Using the security features described above provides added system integrity. One may not place a specimen 25 in a freezer compartment 17 or remove a specimen 25 from such freezer 11 without first entering a personal identification number. And, of course, automatic freezer locks could be incorporated to prevent even "first-level" entry into a freezer 11, room 33 or building 35.
The description also includes an explanation relating to specimen removal. The interface device 10a is manipulated to enter the unique specimen identifier 55 and a hierarchy of specimen locations is thereby displayed, either simultaneously or in sequence. A particular one of the locations 23 making up the hierarchy is unique to the specimen 25. The specimen 25 is thereupon removed from the particular location 23. For security purposes, the manipulating step may be preceded by the step of entering a personal identification number.
As used in this specification, a "symbol" is a pictogram (sometimes known as an "icon") or other type of representation having an alpha (alphabet letter) character, a numeric character or both alpha and numeric characters. A "hierarchy" of, e.g., specimen locations, is a group of two or more locations for laboratory specimens 25. All but the first location in the hierarchy are subdivisions of the first and the lower the "rank" of a location in the hierarchy, the fewer are the available specimen storage positions 23a in such location.
For instance, primary, secondary, tertiary, and sub-tertiary locations within and making up a hierarchy are in rank order from highest to lowest. And each location in the hierarchy (except the primary location) includes a space which is part of the next-higher-ranked location in such hierarchy.
The phrase "scrolling" when used with respect to a viewing screen 39 means sequentially displaying different images on such screen 39. A "personal identification number" or PIN is an identifier unique to a person authorized to use the method and which includes an alpha character, a numeric character or a combination of alpha and numeric characters.
A "specimen" is an ampule or vial containing blood, tissue, cells, body fluid or the like. "Identifier" (as used in connection with specimen identification) means any symbol capable of uniquely identifying a particular specimen.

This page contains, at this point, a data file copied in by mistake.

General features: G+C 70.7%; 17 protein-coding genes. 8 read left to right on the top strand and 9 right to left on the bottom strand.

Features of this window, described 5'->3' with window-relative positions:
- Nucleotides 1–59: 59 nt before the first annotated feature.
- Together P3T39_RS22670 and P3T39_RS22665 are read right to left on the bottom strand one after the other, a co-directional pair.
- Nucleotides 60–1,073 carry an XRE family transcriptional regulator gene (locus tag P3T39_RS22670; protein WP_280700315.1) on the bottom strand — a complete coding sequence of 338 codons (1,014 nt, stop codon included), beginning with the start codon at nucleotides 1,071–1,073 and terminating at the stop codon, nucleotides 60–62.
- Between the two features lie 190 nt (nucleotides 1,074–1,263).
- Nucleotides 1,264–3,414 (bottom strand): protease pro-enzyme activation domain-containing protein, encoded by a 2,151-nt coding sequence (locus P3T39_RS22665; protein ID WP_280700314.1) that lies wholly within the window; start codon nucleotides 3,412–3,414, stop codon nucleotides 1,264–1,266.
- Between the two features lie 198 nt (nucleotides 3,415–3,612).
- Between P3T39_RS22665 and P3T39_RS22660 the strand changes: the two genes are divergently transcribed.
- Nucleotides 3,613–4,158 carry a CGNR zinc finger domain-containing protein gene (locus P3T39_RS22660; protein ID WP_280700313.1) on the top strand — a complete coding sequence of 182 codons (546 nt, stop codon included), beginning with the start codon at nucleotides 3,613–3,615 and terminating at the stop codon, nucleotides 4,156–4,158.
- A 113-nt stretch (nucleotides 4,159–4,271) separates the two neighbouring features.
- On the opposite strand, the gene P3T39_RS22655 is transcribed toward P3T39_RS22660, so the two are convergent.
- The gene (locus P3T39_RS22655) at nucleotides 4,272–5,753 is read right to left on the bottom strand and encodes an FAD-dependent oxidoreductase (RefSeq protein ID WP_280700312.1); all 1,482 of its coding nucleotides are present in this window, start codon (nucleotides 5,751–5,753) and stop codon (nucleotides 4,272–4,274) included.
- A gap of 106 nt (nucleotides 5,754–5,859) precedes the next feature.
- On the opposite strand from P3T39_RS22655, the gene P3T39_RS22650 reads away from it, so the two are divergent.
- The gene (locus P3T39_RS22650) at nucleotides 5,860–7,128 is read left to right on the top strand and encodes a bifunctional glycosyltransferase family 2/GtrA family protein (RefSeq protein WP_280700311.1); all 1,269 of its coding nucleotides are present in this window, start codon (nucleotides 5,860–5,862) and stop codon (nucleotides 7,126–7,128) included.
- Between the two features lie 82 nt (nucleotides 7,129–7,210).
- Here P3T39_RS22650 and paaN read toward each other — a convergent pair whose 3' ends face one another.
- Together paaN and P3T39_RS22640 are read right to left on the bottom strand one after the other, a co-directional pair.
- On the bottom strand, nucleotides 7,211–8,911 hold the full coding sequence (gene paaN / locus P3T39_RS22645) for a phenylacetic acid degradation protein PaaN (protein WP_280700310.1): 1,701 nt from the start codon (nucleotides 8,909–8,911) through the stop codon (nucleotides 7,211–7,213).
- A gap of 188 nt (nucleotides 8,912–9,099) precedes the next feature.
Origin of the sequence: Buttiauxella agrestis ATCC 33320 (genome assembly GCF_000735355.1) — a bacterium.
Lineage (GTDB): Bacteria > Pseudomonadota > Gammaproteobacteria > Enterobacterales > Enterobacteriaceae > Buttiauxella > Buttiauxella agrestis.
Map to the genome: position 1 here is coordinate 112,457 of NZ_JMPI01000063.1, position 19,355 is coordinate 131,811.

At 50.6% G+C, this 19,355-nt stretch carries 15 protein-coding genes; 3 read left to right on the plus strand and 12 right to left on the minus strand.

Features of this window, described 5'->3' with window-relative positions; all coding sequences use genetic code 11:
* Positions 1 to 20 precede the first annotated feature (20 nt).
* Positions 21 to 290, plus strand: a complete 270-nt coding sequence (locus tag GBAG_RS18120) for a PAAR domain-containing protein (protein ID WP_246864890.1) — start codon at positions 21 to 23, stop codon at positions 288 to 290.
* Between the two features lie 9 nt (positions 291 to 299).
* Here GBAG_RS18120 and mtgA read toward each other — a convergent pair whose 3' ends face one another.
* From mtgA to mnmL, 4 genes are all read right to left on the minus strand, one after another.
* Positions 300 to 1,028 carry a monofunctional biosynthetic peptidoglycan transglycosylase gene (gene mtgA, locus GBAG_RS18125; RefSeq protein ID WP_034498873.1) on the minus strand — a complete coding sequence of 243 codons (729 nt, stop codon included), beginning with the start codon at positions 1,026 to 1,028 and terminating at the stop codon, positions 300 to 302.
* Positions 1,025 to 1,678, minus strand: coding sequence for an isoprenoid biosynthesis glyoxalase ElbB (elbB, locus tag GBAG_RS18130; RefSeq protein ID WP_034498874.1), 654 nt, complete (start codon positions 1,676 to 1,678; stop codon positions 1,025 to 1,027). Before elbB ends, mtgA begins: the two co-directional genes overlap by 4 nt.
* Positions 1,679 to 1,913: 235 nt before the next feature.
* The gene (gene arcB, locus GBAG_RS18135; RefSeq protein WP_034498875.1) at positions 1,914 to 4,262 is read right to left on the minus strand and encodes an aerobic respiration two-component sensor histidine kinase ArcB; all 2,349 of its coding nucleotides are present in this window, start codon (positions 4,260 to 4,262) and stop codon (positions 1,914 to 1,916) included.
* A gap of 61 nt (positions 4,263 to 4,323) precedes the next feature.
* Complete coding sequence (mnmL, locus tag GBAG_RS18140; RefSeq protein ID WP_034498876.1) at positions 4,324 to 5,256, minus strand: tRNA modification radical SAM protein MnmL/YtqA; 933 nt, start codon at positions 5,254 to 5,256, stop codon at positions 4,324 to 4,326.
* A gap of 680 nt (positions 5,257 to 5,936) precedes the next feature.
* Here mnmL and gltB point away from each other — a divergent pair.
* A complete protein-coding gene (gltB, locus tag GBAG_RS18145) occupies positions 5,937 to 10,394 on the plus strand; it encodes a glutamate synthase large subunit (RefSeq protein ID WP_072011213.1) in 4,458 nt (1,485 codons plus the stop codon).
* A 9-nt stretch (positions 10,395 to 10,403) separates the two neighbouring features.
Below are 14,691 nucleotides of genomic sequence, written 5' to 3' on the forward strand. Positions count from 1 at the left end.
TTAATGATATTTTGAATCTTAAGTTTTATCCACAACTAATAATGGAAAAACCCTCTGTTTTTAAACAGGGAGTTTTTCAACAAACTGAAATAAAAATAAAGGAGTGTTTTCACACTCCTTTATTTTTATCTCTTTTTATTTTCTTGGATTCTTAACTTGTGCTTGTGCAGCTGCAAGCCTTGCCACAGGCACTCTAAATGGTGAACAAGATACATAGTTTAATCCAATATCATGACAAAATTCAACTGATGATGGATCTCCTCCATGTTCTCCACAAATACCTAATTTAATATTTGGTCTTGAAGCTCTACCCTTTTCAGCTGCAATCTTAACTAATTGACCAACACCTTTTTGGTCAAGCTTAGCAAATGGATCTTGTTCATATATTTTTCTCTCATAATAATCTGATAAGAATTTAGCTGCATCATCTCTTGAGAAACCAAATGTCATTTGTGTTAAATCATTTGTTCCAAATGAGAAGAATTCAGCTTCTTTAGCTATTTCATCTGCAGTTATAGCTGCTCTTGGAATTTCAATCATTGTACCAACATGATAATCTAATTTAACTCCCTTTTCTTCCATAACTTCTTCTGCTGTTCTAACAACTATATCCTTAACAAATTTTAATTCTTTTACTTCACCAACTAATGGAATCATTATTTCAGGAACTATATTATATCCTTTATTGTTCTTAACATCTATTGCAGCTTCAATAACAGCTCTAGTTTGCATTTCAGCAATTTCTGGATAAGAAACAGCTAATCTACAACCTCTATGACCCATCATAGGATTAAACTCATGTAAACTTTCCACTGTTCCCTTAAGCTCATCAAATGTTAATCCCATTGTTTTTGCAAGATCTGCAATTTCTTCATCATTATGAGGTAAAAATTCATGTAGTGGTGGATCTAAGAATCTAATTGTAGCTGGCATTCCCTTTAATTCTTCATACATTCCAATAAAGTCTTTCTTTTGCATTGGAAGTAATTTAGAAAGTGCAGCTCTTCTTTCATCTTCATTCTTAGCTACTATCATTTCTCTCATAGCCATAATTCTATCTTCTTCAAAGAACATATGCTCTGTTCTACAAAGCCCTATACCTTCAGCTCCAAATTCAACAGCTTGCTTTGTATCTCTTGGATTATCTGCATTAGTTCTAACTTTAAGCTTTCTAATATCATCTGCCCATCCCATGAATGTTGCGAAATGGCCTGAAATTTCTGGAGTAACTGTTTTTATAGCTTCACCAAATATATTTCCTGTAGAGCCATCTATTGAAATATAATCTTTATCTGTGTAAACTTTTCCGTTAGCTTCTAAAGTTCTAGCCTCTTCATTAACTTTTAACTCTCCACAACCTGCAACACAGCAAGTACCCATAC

A "hard key" is a key, the nomenclature of which is not changed or is changed only occasionally. A "soft key" is a key, the nomenclature of which changes or can change as the method or apparatus 10 is used. Hard keys 43 and soft keys 45 may be three-dimensional (as the keys on a touch-tone telephone) or they may be of the two-dimensional "pad" type. The latter is preferred, at least for soft keys 45.
A mnemonic legend is a word, phrase or abbreviated word or phrase that assists (or is intended to assist) human memory. As examples, the mnemonic legend PREV. SAMP. means "previous sample" and the mnemonic legend INVENT means "inventory."
While the principles of the invention have been shown and described in connection with a few preferred embodiments, it is to be understood clearly that such embodiments are by way of example and are not limiting.
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|U.S. Classification||705/28, 235/385|
|International Classification||G06Q10/08, B01L99/00|
|Cooperative Classification||G06Q10/087, B01L99/00|
|European Classification||G06Q10/087, B01L99/00|
|Jan 22, 1996||AS||Assignment|
Owner name: VENTUREDYNE LIMITED, WISCONSIN
Free format text: ASSIGNMENT OF ASSIGNORS INTEREST;ASSIGNORS:BEAVERS, STEVEN P.;NAHEY, BRIAN L.;TELGENHOFF, RICHARD M.;REEL/FRAME:007862/0168;SIGNING DATES FROM 19951229 TO 19960115
|Feb 8, 2002||FPAY||Fee payment|
Year of fee payment: 4
|Jan 18, 2006||FPAY||Fee payment|
Year of fee payment: 8
|Jun 28, 2010||REMI||Maintenance fee reminder mailed|
|Nov 24, 2010||LAPS||Lapse for failure to pay maintenance fees|
|Jan 11, 2011||FP||Expired due to failure to pay maintenance fee|
Effective date: 20101124